Zooey Deschanel on New Girl | Interview

In Fox’s New Girl, Deschanel is single, can’t sing and breaks down a lot. Not much like the cheery star herself.

0

Comments

Add +

Photograph: Autumn Dewilde/Fox; Photo illustration: Jamie DiVecchio Ramsay


‘If you’re gonna have a job that’s 14- to 15-hour days,” Zooey Deschanel says breezily of her new Fox comedy, New Girl, “might as well be a fun comedy.” A job that’s fun—this is how the unassuming, lighthearted indie actor ((500) Days of Summer) and singer (She & Him) tends to speak of her career. While the 31-year-old now shares a network with her older sister, Emily Deschanel (Fox’s Bones), the two don’t compare notes. “I don’t just sit around talking about it, you know. It’s, like, what I do.” New Girl premieres September 20, the day after the second anniversary of Zooey’s wedding with Death Cab for Cutie’s frontman, Ben Gibbard.

New Girl’s pilot reminded me a bit of a Three’s Company setup without the pesky landlords: Three men and a woman live but don’t sleep together; they negotiate gender differences.
The thing that makes it different is it has the tone of, like, a John Hughes movie. It feels more like a romantic comedy to me than a sitcom, tonally. We’re not, like, hiding any kittens from our landlord. That, Three’s Company has up on us.

You sing a little in the show.
I don’t really sing. It’s singing out of self-expression. I don’t think she’s supposed to be a good singer. Whenever she feels awkward, she sings.

But you sing well here, too. You wrote and recorded the theme song.
Yeah, well, I have a music career.

Yeah, I have heard of She & Him.
[Laughs] I was like, wait, you know, I am a singer. I do also do this. [Laughs]

Given the show’s focus on single life, what was that like for you before marriage?
Um, hmm, it’s a lot of years to cover in one question. I was never, you know, a scenester. I always had boyfriends. I never was, like, [In a scenester voice] on the single scene, ready to mingle. I wasn’t a playa. I’ll say it. I was not a playa.

When commenting on his band’s new, cheerier sound, your husband recently told us, “I fell in love and got married to an amazing person.”
I don’t know who he’s talking about. [Laughs] Who is this person he’s talking about?!

What’s been the difference in your outlook since marrying Ben?
It’s nice ’cause you can relax. You’re, like, oh, I feel supported and happy. I’ve had more focus. I can just do my work. I’m not thinking about that other crap.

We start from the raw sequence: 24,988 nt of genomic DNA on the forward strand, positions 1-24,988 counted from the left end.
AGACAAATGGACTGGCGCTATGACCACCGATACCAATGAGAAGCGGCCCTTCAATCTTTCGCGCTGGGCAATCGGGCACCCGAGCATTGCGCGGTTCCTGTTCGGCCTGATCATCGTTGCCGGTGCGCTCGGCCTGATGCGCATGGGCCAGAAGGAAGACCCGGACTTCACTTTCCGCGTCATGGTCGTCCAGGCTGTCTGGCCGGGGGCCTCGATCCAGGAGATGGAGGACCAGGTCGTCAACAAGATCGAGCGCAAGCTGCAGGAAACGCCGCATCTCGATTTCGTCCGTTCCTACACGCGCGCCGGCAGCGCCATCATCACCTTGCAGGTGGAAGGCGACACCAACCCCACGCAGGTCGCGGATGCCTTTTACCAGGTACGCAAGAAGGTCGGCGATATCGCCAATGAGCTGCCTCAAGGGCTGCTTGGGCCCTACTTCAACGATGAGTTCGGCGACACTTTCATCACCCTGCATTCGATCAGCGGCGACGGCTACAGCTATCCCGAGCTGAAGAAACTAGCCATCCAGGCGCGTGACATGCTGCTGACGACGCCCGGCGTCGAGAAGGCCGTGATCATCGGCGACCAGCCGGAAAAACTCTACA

So it’s not like you made him lighter, he made you moodier.
No, my influence is very powerful. [Laughs] No, no, no, he moved to L.A. and we have such fun together in a sunshine-y place.

He also was very open about giving up drinking. Are you both teetotalers?
I never drank very much, and he doesn’t drink, so I don’t end up drinking. I’ll have a glass of wine if I feel like it. My constitution is too delicate, sir.

Did having a cinematographer dad and an actor mom inform your take on this industry?
Yeah, I think of it as work, and you have to enjoy your work. I just feel so lucky that I have a job I like. You know, my parents traveled all over the world and I saw the sort of difficult side of making movies, and that was good ’cause I don’t think of it just as, like, glitz and glamour.

You wrote a letter to Vogue when you were 17: “Why would you want to limit the spectrum of beauty to an ideal when you as a popular women’s magazine have the opportunity to expand it?” Do you still feel strongly about how the media defines women’s beauty?
That letter—they edited it down. I was in high school and seeing how the scientific method worked. And [the article] had taken people but hadn’t properly surveyed them; they hadn’t even used the scientific method to come to their conclusion. That part got cut out. [Laughs] I’m, like, all for fashion magazines. It really was just a suggestion that, hey, maybe you could do something to make people think of beauty in a broader spectrum.

How does that pertain to you personally? You’re sometimes described with phrases like “beautiful, but not traditionally so.”
I think vanity is the enemy of being a good actor. The actors that I grew up admiring, Meryl Streep and Diane Keaton, they’re beautiful but they also look like real women—and Debra Winger—these are the people I aspire to be like. If somebody wanted to be just perfect looking, maybe you wouldn’t get as many opportunities. People may not sympathize with you. [Laughs]

You have such an affable personality—when are you at your least affable?
I’m pretty easygoing, but if I get tired and I lose my voice, I’ll sound dry, even if I’m not being dry.

Come on—even that is endearing, though.
But a couple times I’ve done press junkets and I really think the person interviewing me got the wrong idea ’cause I was so tired and I had lost my voice, and I’m, like, [Drily] “Good job.” And they’re like, “What a jerk. She’s being so sarcastic.” It’s a very strange thing that I for a very long time made a career out of playing dry people, dry ironic-sense-of-humor characters, because I am the least sarcastic person! My sense of humor is just a little zanier.

New Girl premieres September 20 at 8pm on Fox.


Users say

0 comments

Follow us

Time Out Chicago on Facebook   Time Out Chicago on Twitter   Time Out Chicago on Instagram   Time Out Chicago on Pinterest   Time Out Chicago on Google Plus   Time Out Chicago on Foursquare   Time Out Chicago on Spotify